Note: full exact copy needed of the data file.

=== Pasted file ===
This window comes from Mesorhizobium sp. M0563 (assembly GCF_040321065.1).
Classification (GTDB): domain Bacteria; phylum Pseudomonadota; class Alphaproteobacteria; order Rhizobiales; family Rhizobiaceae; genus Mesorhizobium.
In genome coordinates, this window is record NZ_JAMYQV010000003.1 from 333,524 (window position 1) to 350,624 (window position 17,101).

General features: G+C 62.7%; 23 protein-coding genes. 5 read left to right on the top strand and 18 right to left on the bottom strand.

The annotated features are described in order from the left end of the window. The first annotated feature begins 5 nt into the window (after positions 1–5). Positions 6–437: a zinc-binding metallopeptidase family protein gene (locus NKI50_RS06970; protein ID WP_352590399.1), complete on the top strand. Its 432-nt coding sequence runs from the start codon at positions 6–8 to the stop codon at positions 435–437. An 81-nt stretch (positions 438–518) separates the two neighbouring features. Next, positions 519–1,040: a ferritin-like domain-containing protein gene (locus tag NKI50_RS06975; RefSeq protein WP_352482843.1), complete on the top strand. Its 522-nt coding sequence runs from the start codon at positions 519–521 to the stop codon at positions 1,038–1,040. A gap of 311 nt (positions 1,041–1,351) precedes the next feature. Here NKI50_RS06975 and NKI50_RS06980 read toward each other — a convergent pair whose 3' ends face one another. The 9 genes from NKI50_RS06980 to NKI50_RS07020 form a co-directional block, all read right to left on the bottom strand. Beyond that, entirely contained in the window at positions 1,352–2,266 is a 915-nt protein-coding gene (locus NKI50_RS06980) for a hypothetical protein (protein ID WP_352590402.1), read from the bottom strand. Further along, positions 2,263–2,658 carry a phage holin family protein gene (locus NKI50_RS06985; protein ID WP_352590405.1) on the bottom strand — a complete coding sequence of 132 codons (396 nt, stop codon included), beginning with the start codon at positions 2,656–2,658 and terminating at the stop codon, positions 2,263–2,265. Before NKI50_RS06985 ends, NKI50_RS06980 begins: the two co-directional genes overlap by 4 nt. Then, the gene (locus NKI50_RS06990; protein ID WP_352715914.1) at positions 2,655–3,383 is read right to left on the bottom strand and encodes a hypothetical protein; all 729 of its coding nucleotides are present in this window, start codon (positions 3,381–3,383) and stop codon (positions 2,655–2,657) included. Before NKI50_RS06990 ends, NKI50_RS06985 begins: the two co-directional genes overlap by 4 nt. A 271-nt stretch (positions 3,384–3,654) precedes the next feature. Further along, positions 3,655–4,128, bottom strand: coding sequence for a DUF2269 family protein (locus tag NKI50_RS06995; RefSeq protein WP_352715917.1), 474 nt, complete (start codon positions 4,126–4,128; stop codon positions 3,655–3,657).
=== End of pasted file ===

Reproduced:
This window comes from Mesorhizobium sp. M0563 (assembly GCF_040321065.1).
Classification (GTDB): domain Bacteria; phylum Pseudomonadota; class Alphaproteobacteria; order Rhizobiales; family Rhizobiaceae; genus Mesorhizobium.
In genome coordinates, this window is record NZ_JAMYQV010000003.1 from 333,524 (window position 1) to 350,624 (window position 17,101).

General features: G+C 62.7%; 23 protein-coding genes. 5 read left to right on the top strand and 18 right to left on the bottom strand.

The annotated features are described in order from the left end of the window. The first annotated feature begins 5 nt into the window (after positions 1–5). Positions 6–437: a zinc-binding metallopeptidase family protein gene (locus NKI50_RS06970; protein ID WP_352590399.1), complete on the top strand. Its 432-nt coding sequence runs from the start codon at positions 6–8 to the stop codon at positions 435–437. An 81-nt stretch (positions 438–518) separates the two neighbouring features. Next, positions 519–1,040: a ferritin-like domain-containing protein gene (locus tag NKI50_RS06975; RefSeq protein WP_352482843.1), complete on the top strand. Its 522-nt coding sequence runs from the start codon at positions 519–521 to the stop codon at positions 1,038–1,040. A gap of 311 nt (positions 1,041–1,351) precedes the next feature. Here NKI50_RS06975 and NKI50_RS06980 read toward each other — a convergent pair whose 3' ends face one another. The 9 genes from NKI50_RS06980 to NKI50_RS07020 form a co-directional block, all read right to left on the bottom strand. Beyond that, entirely contained in the window at positions 1,352–2,266 is a 915-nt protein-coding gene (locus NKI50_RS06980) for a hypothetical protein (protein ID WP_352590402.1), read from the bottom strand. Further along, positions 2,263–2,658 carry a phage holin family protein gene (locus NKI50_RS06985; protein ID WP_352590405.1) on the bottom strand — a complete coding sequence of 132 codons (396 nt, stop codon included), beginning with the start codon at positions 2,656–2,658 and terminating at the stop codon, positions 2,263–2,265. Before NKI50_RS06985 ends, NKI50_RS06980 begins: the two co-directional genes overlap by 4 nt. Then, the gene (locus NKI50_RS06990; protein ID WP_352715914.1) at positions 2,655–3,383 is read right to left on the bottom strand and encodes a hypothetical protein; all 729 of its coding nucleotides are present in this window, start codon (positions 3,381–3,383) and stop codon (positions 2,655–2,657) included. Before NKI50_RS06990 ends, NKI50_RS06985 begins: the two co-directional genes overlap by 4 nt. A 271-nt stretch (positions 3,384–3,654) precedes the next feature. Further along, positions 3,655–4,128, bottom strand: coding sequence for a DUF2269 family protein (locus tag NKI50_RS06995; RefSeq protein WP_352715917.1), 474 nt, complete (start codon positions 4,126–4,128; stop codon positions 3,655–3,657).